In recent years, teleultrasound has emerged as a potentially effective method of provision of ultrasound services to remote areas of the community. Transmission of teleultrasound, however, requires a high degree of compression when utilizing the relatively low bandwidth ISDN connections available within the UK. The actual amount of compression. occurring varies both with the connection and the image content, often on a frame to frame basis. For this reason, traditional measurements of image quality using test tools are ineffective. Most studies to date have assessed equipment performance by testing diagnostic performance. Although this is the most important method of assessing the results of image degradation, few studies have attempted to perform physical measurements of degradation. The aims of this study were to measure the amount of degradation within a teleultrasound system and, using a number of methods, to ascertain the most useful indicators of loss of image quality. Groups of successive abdominal ultrasound images were captured and digitized both before and after degradation via an ISDN6 teleultrasound system. Normalized mean squared error (NMSE), pixel histograms, line and surface plots, Fourier spectra and contrast measurements were carried out on regions of interest in both sets of images. The NMSE was most sensitive to degradation, with alterations in the NMSE value depending on image content and degree of degradation. Fourier analysis was also indicative, showing consistent changes in high frequency content again varying with image content.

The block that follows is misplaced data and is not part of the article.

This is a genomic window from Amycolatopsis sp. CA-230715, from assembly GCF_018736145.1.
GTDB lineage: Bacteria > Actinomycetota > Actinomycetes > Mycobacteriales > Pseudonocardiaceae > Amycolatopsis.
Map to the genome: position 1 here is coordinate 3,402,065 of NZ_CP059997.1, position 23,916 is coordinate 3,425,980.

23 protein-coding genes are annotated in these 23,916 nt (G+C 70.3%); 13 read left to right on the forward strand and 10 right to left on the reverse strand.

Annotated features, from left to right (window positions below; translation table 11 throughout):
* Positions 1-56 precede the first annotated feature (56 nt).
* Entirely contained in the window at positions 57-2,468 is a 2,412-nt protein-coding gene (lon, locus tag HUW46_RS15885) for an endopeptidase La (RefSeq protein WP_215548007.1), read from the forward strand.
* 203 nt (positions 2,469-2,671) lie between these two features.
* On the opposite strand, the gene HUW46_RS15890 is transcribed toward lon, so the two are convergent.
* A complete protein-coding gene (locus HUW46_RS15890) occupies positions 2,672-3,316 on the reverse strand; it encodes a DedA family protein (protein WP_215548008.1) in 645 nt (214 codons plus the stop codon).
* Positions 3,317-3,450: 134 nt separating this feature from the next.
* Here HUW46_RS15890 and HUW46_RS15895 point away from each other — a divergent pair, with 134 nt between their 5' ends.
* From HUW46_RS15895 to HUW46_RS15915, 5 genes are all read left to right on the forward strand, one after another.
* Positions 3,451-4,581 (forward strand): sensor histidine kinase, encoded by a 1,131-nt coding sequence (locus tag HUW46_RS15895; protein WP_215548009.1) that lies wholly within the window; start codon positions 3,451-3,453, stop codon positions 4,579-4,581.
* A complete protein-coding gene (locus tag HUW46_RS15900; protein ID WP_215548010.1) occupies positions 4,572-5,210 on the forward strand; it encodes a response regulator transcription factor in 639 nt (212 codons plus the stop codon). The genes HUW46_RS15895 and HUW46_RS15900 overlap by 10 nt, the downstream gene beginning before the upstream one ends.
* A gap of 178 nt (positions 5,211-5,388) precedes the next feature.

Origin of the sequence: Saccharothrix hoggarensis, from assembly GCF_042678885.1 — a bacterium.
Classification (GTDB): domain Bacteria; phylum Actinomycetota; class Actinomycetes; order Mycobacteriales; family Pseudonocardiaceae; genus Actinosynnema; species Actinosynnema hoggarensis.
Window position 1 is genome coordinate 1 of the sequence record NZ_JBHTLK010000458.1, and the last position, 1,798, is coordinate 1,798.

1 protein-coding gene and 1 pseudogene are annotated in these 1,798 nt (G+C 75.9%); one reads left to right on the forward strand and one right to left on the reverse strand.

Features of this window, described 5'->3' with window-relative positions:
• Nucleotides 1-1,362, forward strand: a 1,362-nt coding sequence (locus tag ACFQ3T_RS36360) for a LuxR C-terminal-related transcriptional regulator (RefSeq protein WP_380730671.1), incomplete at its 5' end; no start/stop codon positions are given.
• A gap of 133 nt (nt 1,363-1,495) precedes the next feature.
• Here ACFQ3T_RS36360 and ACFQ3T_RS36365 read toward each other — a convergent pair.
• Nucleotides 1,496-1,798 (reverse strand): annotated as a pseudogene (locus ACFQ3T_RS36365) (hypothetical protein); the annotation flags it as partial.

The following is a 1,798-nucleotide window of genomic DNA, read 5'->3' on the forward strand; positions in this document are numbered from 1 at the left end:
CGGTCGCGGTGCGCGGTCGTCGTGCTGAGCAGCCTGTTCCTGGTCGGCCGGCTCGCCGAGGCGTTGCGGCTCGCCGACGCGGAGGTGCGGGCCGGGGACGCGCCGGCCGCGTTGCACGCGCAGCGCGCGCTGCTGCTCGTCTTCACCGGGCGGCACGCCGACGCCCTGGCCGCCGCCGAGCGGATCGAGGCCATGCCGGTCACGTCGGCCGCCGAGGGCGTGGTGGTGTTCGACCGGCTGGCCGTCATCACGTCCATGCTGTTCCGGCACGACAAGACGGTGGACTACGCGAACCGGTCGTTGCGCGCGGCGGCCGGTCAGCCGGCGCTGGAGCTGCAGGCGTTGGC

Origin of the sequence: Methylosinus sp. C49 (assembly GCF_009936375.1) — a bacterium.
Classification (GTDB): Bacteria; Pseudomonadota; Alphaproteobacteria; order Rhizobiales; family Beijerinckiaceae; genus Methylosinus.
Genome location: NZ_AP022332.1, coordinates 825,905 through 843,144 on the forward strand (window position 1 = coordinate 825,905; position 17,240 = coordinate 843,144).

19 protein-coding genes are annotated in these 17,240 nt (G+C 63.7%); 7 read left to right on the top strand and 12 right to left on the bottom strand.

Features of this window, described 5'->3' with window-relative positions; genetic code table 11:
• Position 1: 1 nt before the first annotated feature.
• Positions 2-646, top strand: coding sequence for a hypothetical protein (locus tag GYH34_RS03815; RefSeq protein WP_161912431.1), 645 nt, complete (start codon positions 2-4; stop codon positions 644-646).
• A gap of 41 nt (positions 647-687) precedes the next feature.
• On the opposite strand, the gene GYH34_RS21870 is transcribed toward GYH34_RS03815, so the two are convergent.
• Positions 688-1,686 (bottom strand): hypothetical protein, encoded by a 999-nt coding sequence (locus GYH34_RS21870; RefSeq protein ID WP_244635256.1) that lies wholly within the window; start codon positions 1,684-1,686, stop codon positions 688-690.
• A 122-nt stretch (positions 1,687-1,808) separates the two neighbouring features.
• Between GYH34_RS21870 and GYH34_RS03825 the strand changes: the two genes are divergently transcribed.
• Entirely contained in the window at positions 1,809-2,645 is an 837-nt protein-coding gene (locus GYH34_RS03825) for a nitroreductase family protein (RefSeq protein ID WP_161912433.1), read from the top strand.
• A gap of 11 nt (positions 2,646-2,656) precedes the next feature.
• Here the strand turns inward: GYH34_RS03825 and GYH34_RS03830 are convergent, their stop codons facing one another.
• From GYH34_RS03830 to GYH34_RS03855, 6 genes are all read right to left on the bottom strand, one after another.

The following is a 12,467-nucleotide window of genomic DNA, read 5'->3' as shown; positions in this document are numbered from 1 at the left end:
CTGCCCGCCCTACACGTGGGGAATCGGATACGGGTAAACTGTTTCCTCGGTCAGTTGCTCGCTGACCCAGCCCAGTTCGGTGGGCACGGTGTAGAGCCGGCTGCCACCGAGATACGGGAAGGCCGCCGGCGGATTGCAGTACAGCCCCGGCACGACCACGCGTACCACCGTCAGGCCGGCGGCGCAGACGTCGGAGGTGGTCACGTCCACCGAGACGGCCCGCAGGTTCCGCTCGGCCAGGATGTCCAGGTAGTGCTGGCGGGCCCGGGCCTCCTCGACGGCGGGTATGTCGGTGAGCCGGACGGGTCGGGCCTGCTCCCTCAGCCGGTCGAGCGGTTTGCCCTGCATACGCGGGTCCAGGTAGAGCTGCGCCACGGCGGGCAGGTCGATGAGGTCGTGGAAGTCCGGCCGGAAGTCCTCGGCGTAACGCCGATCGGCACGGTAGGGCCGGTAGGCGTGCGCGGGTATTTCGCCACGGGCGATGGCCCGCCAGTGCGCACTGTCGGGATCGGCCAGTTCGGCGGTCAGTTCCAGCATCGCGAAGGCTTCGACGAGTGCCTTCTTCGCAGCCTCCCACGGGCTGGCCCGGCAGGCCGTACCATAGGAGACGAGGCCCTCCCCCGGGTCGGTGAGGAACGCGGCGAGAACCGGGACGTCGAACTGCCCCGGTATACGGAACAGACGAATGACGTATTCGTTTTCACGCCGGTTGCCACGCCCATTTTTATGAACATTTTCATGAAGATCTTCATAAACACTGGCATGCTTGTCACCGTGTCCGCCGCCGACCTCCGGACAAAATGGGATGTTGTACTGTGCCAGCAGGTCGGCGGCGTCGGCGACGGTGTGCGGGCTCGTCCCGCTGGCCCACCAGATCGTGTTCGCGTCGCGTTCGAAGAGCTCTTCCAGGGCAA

|Number of pages||7|
|Journal||British Journal of Radiology|
|Publication status||Published - 2000|